Lithobates catesbeianus
American Bullfrog


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Range: Pretty much any permanent water source in the state. They were introduced as a food source for humans. The eastern populations could be native. No one really knows how far west they were native. We do know they weren't native to the Rio Grande in New Mexico.
Other Names:
Description: At 8 inches or more in length, the American bullfrog is New Mexico's largest frog. It is a green or brownish-green frog with bands or blotches on the legs. Bullfrogs lack the spots and dorsolateral folds characteristic of leopard frogs. Males have tympanums that are as much as twice as large as the eye. Large tadpoles (up to 5.5 inches in length) are larger than the tadpoles of any of our native frogs and toads. Large tadpoles are olive or grayish-olive with diagnostic small, black dots.
Similar Species: The dorsolateral fold that curves around the tympanum will distinguish this species from all other frogs in New Mexico. Adults may be distinguished by their large size and the lack of large, round dorsal spots as seen in the leopard frogs.
Habitat: This is a frog of rivers, streams, lakes, cattle tanks, and agricultural ditches and canals; it coexists well with a variety of fishes and crayfish. Bullfrogs prefer deep pools and calm water, and occur from the lowest elevations in the state to montane lakes and ponds at 7,000 feet or more. Tadpoles typically take 1-2 years to metamorphose, so permanent or nearly permanent water is needed for reproduction.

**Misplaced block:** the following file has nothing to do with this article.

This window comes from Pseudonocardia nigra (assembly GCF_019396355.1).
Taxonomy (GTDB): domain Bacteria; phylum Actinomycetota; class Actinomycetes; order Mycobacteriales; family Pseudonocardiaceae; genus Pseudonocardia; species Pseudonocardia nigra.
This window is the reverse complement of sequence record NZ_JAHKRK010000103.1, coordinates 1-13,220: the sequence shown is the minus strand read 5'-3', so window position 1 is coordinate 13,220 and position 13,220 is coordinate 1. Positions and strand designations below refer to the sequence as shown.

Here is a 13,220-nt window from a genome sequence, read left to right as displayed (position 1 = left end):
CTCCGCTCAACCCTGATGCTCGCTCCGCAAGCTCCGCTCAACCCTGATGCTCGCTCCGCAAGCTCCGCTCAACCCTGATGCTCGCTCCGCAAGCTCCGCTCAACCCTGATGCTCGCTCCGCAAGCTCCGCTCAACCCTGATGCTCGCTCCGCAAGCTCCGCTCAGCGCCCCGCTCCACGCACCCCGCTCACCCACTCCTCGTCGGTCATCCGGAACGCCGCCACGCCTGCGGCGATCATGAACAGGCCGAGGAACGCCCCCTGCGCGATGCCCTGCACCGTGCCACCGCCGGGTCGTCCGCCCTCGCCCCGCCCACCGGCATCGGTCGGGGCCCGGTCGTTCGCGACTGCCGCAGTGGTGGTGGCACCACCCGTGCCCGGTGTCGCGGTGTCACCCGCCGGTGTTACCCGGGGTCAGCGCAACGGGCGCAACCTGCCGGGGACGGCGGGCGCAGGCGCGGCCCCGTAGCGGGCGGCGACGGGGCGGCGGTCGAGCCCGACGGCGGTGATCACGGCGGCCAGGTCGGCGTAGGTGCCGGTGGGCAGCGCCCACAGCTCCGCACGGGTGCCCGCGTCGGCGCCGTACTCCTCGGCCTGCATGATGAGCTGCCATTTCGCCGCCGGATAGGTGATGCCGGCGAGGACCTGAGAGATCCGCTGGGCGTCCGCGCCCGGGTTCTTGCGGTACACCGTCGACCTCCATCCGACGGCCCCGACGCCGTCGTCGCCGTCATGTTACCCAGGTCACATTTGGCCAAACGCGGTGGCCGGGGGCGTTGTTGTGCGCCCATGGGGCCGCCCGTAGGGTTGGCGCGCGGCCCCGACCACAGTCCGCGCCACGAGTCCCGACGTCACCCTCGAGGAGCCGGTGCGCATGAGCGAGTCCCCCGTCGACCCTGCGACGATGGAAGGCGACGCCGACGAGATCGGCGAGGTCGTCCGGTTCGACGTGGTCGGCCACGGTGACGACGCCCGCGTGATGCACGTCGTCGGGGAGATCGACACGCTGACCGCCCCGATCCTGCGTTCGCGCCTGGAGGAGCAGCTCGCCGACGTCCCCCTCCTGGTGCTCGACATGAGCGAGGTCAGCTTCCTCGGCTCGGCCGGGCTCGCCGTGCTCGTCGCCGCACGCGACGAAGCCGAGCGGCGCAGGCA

Behavior: Can be found active day or night. When surprised, juveniles often give a "eep!" or "yip!" alarm call while jumping into water. Bullfrogs are surprisingly mobile. Juveniles, in particular, travel long distances overland among ponds and wetlands
Reproduction: Bullfrogs breed from spring to fall. Egg masses are laid in quiet water and may be attached to or lie within vegetation. Clutches may contain up to 20,000 eggs and cover an area 3 feet in diameter. Adult males make a deep "jug-o-rum" call, which is audible for great distances.
Diet: Any living thing it can fit into its mouth including snakes, lizards, mice and fish. One was found in a homeowner's pond and was removed because it had eaten over $1000 worth of koi.
Adapted from account on